Thursday, January 24, 2019 - 7:00pm - 9:00pm
Event Location: Sandman Signature Lethbridge Lodge, 320 Scenic Dr S, Lethbridge, AB
Light appetizers and a cash bar will be available.
Join economics professor, Dr. Alexander Darku, as he explores
The Building Blocks of Africa's Development: Resources, Politics, and Economics.
The African development efforts have gone through sharp turns and twists since the dawn of independence in the late 1950s. In this presentation, I critically analyze the factors that have driven Africa’s growth and development through its resources, political, and economic building blocks in three different periods.
The first period (1957-1965) marks the early sweep of independence and the ascendency to political leadership of nationalistic figures (the great enthusiasm and foundation era). This period witnessed the call for the formation of the “United States of Africa” and the experimentation of “Scientific Socialism” for nation building.
The second period (1966-early 1980s) witnessed the second wave of independence and the emergence of military coup d’état to depose the nationalistic leaders who supposedly had become power drunk and destructive to nation building efforts (the transition and derailment of nation building era). More socialism styled nation building policies and programs were implemented. Corruption as we know of today in Africa emerged from this era, as politics became the shortest and better way of amassing personal wealth. There was also explosive growth in external debt of many African countries due to the OPEC oil price hikes.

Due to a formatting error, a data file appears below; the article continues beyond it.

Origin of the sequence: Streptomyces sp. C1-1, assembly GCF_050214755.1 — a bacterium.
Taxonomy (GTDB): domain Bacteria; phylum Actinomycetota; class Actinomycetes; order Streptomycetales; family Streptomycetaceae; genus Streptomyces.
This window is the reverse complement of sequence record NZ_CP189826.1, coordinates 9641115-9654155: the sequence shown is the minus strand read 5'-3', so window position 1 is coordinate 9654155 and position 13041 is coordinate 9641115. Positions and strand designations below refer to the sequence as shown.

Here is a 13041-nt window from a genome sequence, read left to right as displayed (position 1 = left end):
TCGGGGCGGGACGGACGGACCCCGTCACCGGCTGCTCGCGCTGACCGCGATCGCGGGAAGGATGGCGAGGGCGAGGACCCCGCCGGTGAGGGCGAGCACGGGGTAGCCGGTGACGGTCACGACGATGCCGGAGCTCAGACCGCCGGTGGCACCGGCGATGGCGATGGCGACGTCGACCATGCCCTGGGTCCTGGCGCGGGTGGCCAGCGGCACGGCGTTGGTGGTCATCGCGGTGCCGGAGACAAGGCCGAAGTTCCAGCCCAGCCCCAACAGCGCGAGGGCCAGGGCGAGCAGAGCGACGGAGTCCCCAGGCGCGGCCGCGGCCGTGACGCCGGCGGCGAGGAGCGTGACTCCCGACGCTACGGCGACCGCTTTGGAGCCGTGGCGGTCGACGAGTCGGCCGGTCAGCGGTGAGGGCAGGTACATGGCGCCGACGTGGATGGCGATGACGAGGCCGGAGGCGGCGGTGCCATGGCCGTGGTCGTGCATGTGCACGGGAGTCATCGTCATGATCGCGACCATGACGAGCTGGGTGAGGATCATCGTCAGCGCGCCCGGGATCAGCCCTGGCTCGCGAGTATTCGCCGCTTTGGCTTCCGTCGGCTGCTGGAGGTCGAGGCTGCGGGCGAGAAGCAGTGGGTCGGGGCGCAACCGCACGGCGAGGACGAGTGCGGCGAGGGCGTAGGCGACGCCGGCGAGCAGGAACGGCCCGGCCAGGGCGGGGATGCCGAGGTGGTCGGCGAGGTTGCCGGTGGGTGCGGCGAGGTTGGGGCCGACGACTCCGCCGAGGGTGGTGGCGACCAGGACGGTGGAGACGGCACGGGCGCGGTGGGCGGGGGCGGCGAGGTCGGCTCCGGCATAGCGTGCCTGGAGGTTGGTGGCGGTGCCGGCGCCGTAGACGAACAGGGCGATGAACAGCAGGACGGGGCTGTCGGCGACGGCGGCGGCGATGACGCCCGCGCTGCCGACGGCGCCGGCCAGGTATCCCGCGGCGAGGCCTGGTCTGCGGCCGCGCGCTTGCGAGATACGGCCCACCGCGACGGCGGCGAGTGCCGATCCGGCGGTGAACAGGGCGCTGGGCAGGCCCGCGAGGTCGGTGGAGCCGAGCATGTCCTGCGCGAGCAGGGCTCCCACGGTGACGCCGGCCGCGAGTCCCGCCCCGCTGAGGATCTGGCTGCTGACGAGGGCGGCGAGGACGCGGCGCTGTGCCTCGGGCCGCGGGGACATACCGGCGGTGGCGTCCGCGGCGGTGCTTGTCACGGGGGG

The third period (early 1980s-present) is the policy and program realignment era, where the IMF and the World Bank took center stage of economic policy formulation and implementation through the Stabilization and Structural Adjustment Programs. These programs later morphed into External Debts and Poverty Reduction Programs that engendered more corruption without any significant nation building efforts (the schizophrenic era).
Lessons from these analyses point to the reorientation of the incentive structures for politicians, business elites and the electorates, as the critical pillars for the building blocks of Africa’s development.